Lobular Carcinoma in Situ (Stage 0, Tis, N0, M0)WorkupRecommended workup includes history and physical examination, diagnostic bilateral mam
Lobular Carcinoma in Situ (Stage 0, Tis, N0, M0)
Recommended workup includes history and physical examination, diagnostic bilateral mammography, and pathology review.
Controversy exists regarding whether an open surgical excision should be performed of the region of LCIS diagnosed by core biopsy and that is not associated with a mammographic structural abnormality or residual mammographic calcifications.
Small retrospective studies have concluded that excision following the diagnosis of LCIS on core needle biopsy is not necessary.
Other studies have shown that 17% to 27% of patients with LCIS diagnosed by core needle biopsy are upgraded to having invasive cancer or DCIS after larger excisional biopsy.
Based on core needle biopsies, it may be possible to identify subsets of patients with LCIS who can be safely spared a surgical excision.
There are some data of small groups of patients suggesting that LCIS subtypes, including pleomorphic LCIS and LCIS associated with necrosis, carry a risk for associated invasive carcinoma similar to DCIS.
Therefore, according to the NCCN Panel, it is reasonable to perform surgical excision of LCIS found in a core biopsy to exclude an associated invasive cancer or DCIS.
More than 4 foci of LCIS may also increase the risk for upstaging on surgical biopsy.
The NCCN Panel recommends that LCIS of the usual type (involving<4 terminal ductal lobular units in a single core) found on core biopsy, as a result of routine screening for calcifications and without imaging discordance, may be managed by imaging follow-up.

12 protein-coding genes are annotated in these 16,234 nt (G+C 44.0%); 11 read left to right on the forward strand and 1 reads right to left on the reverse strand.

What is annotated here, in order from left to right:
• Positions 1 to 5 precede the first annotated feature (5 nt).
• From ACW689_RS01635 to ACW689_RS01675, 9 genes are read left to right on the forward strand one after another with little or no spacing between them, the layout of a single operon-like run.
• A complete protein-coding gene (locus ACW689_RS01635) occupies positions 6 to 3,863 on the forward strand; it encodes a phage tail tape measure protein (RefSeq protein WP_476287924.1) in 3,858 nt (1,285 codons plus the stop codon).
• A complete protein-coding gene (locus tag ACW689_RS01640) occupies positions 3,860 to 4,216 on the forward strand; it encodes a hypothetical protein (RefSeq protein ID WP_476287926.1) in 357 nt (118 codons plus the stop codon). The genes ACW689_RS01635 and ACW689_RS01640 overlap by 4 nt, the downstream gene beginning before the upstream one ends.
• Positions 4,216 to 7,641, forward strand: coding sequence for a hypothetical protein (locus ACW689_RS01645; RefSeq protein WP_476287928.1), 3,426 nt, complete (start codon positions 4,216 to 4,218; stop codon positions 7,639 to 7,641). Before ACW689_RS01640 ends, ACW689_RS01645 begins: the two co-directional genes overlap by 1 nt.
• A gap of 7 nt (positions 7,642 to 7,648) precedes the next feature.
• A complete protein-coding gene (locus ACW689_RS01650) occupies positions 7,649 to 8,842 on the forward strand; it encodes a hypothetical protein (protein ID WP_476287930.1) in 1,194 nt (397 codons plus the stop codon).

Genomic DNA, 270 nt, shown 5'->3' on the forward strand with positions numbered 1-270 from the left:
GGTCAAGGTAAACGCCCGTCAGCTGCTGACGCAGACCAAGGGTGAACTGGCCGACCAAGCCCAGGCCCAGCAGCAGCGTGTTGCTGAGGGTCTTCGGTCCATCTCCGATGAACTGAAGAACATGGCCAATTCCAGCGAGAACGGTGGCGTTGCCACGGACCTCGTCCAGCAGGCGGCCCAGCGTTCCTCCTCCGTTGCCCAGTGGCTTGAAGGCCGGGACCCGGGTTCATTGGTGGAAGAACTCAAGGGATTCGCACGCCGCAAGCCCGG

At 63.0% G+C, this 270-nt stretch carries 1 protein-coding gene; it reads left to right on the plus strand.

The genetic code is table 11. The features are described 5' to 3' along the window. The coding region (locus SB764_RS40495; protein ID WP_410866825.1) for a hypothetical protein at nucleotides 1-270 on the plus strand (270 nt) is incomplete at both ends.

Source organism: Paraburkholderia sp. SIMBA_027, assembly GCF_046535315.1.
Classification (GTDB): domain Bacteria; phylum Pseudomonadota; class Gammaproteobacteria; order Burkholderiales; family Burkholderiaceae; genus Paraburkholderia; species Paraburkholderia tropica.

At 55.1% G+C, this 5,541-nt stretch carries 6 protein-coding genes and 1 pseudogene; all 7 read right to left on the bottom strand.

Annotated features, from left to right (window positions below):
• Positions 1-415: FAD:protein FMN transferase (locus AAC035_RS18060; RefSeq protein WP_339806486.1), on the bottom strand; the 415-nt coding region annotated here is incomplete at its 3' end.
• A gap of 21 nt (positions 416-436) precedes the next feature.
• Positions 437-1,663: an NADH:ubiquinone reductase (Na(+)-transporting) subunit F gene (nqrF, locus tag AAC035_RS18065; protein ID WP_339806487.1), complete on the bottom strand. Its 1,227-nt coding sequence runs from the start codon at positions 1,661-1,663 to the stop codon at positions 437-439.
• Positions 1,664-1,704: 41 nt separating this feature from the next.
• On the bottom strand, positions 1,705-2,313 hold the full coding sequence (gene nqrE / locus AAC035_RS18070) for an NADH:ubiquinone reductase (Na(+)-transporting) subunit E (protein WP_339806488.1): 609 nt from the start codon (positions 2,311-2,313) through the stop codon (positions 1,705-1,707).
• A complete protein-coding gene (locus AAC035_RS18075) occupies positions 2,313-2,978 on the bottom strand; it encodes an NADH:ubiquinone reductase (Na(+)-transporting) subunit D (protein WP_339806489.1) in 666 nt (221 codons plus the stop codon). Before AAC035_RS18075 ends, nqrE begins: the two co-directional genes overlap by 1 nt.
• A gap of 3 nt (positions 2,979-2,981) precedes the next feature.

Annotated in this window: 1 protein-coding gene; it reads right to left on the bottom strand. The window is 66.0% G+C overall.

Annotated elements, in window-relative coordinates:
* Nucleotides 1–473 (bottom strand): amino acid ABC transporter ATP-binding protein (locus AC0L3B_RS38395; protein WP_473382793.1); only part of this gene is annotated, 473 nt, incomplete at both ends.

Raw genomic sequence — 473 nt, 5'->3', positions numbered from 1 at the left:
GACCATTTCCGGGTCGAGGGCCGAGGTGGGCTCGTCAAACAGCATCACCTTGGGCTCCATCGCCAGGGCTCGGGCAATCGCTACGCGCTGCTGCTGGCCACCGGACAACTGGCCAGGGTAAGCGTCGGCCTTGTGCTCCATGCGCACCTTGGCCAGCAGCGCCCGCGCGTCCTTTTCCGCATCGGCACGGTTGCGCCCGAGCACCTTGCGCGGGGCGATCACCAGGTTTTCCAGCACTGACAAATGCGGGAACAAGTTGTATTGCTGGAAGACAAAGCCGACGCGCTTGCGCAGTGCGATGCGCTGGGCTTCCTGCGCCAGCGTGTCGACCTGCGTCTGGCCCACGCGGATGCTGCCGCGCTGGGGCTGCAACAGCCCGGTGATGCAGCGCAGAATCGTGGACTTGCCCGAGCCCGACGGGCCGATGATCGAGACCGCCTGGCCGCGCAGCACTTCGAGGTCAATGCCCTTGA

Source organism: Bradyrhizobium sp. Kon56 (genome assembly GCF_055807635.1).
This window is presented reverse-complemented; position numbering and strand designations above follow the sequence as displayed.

There is evidence to support the existence of histologically aggressive variants of LCIS (eg, “pleomorphic” LCIS), which may have a greater potential than classic LCIS to develop into invasive lobular carcinoma.
Clinicians may consider complete excision with negative margins for pleomorphic LCIS.
However, outcome data regarding treatment of patients with pleomorphic LCIS are lacking, due in part to a paucity of histologic categorization of variants of LCIS.
Therefore, recommendations on the treatment of pleomorphic LCIS as a distinct entity of LCIS have not been made by the panel.
Patients with a confirmed diagnosis of LCIS should be counseled regarding reducing the risk of developing invasive cancer (see NCCN Guidelines for Breast Cancer Risk Reduction).
Follow-up of patients with LCIS includes interval history and physical examinations every 6 to 12 months.
Annual diagnostic mammography is recommended in patients being followed with clinical observation; see also the NCCN Guidelines for Breast Cancer Screening and Diagnosis.
Patients receiving a risk reduction agent should be monitored as described in the NCCN Guidelines for Breast Cancer Risk Reduction.